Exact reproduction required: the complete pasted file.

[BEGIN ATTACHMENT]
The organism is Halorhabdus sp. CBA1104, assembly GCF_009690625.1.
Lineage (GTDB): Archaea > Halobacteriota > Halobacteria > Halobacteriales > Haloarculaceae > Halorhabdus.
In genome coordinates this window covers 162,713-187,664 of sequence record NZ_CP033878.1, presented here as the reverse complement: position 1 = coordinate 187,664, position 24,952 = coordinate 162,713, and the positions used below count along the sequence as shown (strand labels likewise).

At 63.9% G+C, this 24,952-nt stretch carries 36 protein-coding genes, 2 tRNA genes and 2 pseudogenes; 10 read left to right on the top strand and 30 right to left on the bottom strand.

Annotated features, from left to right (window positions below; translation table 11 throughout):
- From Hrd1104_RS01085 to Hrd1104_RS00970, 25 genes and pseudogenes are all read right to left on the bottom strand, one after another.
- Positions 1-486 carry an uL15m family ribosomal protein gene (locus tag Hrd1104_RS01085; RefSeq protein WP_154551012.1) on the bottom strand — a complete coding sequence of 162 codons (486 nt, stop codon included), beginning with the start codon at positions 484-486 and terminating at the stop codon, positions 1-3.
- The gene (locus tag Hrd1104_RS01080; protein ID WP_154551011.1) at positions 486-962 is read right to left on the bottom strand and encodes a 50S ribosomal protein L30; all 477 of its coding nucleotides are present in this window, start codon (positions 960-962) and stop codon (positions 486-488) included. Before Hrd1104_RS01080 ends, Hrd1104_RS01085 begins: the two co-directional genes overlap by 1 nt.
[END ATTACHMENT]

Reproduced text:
The organism is Halorhabdus sp. CBA1104, assembly GCF_009690625.1.
Lineage (GTDB): Archaea > Halobacteriota > Halobacteria > Halobacteriales > Haloarculaceae > Halorhabdus.
In genome coordinates this window covers 162,713-187,664 of sequence record NZ_CP033878.1, presented here as the reverse complement: position 1 = coordinate 187,664, position 24,952 = coordinate 162,713, and the positions used below count along the sequence as shown (strand labels likewise).

At 63.9% G+C, this 24,952-nt stretch carries 36 protein-coding genes, 2 tRNA genes and 2 pseudogenes; 10 read left to right on the top strand and 30 right to left on the bottom strand.

Annotated features, from left to right (window positions below; translation table 11 throughout):
- From Hrd1104_RS01085 to Hrd1104_RS00970, 25 genes and pseudogenes are all read right to left on the bottom strand, one after another.
- Positions 1-486 carry an uL15m family ribosomal protein gene (locus tag Hrd1104_RS01085; RefSeq protein WP_154551012.1) on the bottom strand — a complete coding sequence of 162 codons (486 nt, stop codon included), beginning with the start codon at positions 484-486 and terminating at the stop codon, positions 1-3.
- The gene (locus tag Hrd1104_RS01080; protein ID WP_154551011.1) at positions 486-962 is read right to left on the bottom strand and encodes a 50S ribosomal protein L30; all 477 of its coding nucleotides are present in this window, start codon (positions 960-962) and stop codon (positions 486-488) included. Before Hrd1104_RS01080 ends, Hrd1104_RS01085 begins: the two co-directional genes overlap by 1 nt.